Next, we encounter Maria (Maria Taylor), who has PTSD after becoming the target of a shady admirer. She goes on a weekend getaway with five other young women friends to a rural rental house at the advice of her therapist in search of peace. One never even gets to the cottage, while others never go past their stereotypes of Bitchy Blonde, One With Glasses, Lesbian Couple, etc. Eventually, other characters enter the scene solely to add to the death toll.
It’s bad enough that the Winnie the Pooh Blood and Honey movie lacks the intelligence to properly parody the source it took as inspiration. Strangely, though, it doesn’t fully parody slasher cliches while missing the talent to play them seriously. The 84 very lengthy minutes are broken up by blackouts while scenes slog along aimlessly. We hear several versions of “Oh my gosh” and “Why is this happening?!” since it looks that many conversations were improvised by actors who lacked the necessary skills.
Even by the extremely forgiving criteria you’d use for a movie called “Winnie-the-Pooh: Blood and Honey,” logic gaps are shoddy. When everything else fails, start the viewer drinking games. Such a product is constructed (and in this case, being marketed) for laughs, whether intentionally or not. However, no matter how low you’re willing to go, writer, director, and producer Rhys Frake-Waterfield make it damnably difficult to have much fun.
This one deserves gratitude for its few components of relative proficiency in an age where technology has made even many shoestring features look very crisp. These include portions of Vince Knight’s widescreen photography and the original score by Andrew Scott Bell. It might be to the discourse’s advantage if the sound mix is frequently bad enough to bury the speech in music. Additionally, if the photographs are regularly dimly lit, gore effects and stunt work are likely obscured and unsuitable for clearer exhibition.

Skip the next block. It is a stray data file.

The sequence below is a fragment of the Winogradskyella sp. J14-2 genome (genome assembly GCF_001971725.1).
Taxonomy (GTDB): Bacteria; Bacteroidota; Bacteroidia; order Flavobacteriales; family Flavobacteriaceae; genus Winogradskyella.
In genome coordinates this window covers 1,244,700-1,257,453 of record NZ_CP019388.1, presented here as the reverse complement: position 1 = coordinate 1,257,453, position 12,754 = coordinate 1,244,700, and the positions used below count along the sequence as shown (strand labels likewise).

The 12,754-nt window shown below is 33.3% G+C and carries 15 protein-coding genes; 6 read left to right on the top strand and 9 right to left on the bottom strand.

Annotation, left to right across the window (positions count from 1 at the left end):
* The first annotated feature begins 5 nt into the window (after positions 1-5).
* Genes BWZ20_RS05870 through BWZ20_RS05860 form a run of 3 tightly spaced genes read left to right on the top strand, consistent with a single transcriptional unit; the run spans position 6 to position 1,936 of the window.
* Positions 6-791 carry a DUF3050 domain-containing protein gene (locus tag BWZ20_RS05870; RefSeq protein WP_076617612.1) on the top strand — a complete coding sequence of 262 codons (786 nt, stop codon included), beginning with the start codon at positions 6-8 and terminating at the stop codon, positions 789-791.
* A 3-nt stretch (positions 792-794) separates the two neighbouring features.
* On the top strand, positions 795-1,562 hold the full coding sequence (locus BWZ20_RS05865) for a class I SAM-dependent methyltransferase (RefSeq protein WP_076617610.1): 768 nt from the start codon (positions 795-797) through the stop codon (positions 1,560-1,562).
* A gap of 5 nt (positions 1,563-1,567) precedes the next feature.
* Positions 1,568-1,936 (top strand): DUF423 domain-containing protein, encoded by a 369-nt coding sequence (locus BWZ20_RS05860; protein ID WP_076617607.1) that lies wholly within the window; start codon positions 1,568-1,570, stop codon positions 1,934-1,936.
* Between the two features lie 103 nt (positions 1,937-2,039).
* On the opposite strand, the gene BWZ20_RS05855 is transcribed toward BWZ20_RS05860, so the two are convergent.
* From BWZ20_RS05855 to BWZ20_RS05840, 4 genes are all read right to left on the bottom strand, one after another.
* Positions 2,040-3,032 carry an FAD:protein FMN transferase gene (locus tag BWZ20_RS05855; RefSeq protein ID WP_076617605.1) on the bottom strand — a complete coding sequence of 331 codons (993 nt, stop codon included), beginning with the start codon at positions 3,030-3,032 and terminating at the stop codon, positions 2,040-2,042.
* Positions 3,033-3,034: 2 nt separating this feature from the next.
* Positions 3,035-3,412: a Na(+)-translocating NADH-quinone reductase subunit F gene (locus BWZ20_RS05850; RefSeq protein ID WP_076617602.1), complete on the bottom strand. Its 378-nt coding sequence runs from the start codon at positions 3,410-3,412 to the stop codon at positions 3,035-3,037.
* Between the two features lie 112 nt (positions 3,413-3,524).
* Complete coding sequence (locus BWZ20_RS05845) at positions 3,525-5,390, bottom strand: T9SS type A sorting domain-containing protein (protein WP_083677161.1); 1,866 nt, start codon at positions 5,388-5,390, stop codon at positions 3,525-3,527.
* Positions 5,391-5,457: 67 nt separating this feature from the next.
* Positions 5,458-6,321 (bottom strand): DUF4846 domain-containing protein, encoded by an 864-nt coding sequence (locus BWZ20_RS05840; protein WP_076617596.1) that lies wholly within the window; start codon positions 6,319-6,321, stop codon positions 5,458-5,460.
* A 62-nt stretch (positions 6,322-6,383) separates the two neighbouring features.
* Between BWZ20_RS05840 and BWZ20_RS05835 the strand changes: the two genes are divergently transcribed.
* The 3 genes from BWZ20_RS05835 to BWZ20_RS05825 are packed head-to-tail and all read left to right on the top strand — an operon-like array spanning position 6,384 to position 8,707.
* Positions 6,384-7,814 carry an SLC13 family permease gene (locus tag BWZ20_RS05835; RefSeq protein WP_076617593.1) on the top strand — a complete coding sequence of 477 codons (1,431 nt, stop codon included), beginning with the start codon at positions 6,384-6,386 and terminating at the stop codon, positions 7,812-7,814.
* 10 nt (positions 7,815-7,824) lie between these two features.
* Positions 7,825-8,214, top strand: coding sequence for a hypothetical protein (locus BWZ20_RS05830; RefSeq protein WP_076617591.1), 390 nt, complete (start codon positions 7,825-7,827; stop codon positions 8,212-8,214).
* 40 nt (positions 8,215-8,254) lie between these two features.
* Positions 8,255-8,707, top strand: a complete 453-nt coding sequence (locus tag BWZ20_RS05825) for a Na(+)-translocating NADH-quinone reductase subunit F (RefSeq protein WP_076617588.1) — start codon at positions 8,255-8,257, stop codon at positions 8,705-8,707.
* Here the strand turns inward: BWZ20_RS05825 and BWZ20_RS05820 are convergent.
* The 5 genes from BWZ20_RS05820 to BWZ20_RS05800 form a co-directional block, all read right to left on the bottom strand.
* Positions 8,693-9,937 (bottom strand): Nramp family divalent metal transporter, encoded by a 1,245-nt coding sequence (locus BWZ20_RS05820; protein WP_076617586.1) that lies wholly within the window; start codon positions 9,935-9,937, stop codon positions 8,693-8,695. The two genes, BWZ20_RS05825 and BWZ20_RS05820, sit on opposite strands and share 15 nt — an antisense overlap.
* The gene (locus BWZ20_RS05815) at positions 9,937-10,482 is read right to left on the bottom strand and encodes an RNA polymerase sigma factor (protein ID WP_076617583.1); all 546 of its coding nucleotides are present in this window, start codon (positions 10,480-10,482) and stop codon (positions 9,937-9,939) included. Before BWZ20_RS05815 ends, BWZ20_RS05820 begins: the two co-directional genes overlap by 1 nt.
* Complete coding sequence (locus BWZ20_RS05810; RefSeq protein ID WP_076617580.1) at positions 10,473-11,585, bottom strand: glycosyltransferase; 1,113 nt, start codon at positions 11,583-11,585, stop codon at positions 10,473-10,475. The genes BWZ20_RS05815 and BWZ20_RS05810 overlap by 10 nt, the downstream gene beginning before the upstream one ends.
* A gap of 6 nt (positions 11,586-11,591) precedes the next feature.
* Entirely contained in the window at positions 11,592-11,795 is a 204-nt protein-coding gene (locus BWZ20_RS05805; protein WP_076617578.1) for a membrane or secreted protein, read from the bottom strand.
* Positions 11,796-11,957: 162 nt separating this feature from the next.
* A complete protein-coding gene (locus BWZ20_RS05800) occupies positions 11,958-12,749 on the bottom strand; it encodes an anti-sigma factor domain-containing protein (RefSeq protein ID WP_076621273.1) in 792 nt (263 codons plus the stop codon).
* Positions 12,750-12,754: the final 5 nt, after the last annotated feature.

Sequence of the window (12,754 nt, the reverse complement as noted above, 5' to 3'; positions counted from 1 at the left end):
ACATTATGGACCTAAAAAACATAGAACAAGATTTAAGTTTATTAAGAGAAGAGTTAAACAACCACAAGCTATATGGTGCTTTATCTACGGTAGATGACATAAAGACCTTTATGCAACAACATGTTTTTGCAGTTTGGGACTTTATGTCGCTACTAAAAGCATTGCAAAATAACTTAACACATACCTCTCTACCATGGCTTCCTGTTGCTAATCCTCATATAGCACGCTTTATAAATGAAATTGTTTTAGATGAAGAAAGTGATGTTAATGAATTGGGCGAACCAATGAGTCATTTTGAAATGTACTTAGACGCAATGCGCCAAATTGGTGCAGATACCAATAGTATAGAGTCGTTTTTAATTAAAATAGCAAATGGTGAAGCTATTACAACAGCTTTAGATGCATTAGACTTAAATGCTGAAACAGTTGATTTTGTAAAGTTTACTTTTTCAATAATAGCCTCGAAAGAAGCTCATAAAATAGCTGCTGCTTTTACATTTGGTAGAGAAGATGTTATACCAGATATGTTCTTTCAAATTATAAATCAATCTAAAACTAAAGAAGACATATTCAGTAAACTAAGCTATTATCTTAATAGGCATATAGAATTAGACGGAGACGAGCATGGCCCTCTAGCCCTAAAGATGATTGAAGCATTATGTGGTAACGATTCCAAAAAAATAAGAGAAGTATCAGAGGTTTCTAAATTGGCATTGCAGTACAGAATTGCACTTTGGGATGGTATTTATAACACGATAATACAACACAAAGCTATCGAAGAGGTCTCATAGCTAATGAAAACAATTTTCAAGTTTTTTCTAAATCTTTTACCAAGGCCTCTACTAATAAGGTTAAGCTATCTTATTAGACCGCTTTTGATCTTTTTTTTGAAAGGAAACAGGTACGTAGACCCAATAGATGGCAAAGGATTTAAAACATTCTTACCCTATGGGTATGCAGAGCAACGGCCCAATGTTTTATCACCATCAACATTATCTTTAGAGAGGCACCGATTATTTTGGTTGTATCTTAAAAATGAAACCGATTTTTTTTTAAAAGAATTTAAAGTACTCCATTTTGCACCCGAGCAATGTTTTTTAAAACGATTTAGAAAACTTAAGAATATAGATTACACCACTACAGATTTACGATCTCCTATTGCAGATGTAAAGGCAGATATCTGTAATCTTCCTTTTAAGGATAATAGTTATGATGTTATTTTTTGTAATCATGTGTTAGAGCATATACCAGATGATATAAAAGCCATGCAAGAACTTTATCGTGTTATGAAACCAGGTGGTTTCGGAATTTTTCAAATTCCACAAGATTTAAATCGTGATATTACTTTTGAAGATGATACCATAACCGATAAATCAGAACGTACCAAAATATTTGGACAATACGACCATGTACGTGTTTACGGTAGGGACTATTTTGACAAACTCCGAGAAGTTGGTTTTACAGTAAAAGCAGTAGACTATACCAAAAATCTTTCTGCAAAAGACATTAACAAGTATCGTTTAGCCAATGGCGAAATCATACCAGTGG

The actors can’t be held responsible for the appalling overall outcome because they blatantly lack the resources and direction needed to do any better. One can only hope that Frake-Waterfield and his colleagues will make use of their good fortune to slow the hell down since Winnie the Pooh Blood and Honey movie is almost certainly going to generate a sizable return on its little investment. In the past year alone, he has released 14 pictures as a producer; the four films he self-directed all debuted in the previous four months. There is a narrow line between being frugal and just creating garbage out of garbage.
It does not seem unreasonable to request that some effort be made, even if just on behalf of famous deceased authors who never requested such treatment, with Bambi and Peter Pan (as well as more Pooh) presumably next on his schedule. Even viewers who are only looking for a few stupid yoks deserve better than this depressing caliber of trash.